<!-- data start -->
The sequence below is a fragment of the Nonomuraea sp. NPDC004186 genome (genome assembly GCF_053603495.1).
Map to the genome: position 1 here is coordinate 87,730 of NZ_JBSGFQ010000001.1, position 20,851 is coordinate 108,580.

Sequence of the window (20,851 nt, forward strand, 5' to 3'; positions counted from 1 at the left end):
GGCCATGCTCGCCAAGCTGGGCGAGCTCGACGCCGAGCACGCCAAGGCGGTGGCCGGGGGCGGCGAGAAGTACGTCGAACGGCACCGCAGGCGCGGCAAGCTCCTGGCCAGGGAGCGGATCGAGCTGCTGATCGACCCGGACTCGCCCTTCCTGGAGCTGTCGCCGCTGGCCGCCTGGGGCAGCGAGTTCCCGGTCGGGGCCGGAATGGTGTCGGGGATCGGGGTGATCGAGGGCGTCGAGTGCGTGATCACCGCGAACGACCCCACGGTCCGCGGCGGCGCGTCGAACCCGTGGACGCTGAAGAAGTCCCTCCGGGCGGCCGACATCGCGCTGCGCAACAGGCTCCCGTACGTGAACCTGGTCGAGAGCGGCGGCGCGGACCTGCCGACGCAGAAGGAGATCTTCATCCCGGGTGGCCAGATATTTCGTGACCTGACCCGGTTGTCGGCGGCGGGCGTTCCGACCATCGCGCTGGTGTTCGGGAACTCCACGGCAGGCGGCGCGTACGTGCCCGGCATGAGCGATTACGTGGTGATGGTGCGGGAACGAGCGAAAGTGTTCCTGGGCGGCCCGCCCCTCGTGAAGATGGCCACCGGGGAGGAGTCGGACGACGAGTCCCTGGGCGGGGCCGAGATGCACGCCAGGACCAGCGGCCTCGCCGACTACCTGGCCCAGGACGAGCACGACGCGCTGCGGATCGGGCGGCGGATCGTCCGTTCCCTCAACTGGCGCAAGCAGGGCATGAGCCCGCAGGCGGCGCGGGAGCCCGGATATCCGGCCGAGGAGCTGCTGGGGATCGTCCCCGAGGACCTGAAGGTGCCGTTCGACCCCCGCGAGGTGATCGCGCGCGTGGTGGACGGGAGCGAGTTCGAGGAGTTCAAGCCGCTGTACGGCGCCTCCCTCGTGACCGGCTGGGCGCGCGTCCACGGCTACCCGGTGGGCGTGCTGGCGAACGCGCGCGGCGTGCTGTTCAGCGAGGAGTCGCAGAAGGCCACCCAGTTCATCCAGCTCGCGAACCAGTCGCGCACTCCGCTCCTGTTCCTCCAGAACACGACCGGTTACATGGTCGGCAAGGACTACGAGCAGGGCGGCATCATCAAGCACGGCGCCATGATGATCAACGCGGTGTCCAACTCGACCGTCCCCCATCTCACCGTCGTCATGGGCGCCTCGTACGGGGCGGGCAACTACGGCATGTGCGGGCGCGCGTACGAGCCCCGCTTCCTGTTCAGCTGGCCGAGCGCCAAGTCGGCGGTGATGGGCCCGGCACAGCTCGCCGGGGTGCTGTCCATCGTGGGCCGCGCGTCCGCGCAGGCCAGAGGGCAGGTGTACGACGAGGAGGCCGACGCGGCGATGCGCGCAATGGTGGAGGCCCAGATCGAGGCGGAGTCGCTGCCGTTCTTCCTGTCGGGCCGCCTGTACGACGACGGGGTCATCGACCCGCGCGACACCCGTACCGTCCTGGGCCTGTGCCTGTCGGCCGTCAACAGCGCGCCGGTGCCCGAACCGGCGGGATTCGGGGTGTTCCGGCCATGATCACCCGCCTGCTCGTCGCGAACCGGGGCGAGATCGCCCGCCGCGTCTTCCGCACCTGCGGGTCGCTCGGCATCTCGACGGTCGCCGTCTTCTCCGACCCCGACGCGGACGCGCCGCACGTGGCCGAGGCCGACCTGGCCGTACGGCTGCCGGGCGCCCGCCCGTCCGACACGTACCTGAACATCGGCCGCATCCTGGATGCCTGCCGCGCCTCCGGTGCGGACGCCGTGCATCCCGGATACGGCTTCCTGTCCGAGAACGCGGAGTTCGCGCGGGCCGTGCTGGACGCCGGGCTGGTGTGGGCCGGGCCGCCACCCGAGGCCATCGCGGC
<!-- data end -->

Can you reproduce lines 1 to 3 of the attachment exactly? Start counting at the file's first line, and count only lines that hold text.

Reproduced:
The sequence below is a fragment of the Nonomuraea sp. NPDC004186 genome (genome assembly GCF_053603495.1).
Map to the genome: position 1 here is coordinate 87,730 of NZ_JBSGFQ010000001.1, position 20,851 is coordinate 108,580.

Sequence of the window (20,851 nt, forward strand, 5' to 3'; positions counted from 1 at the left end):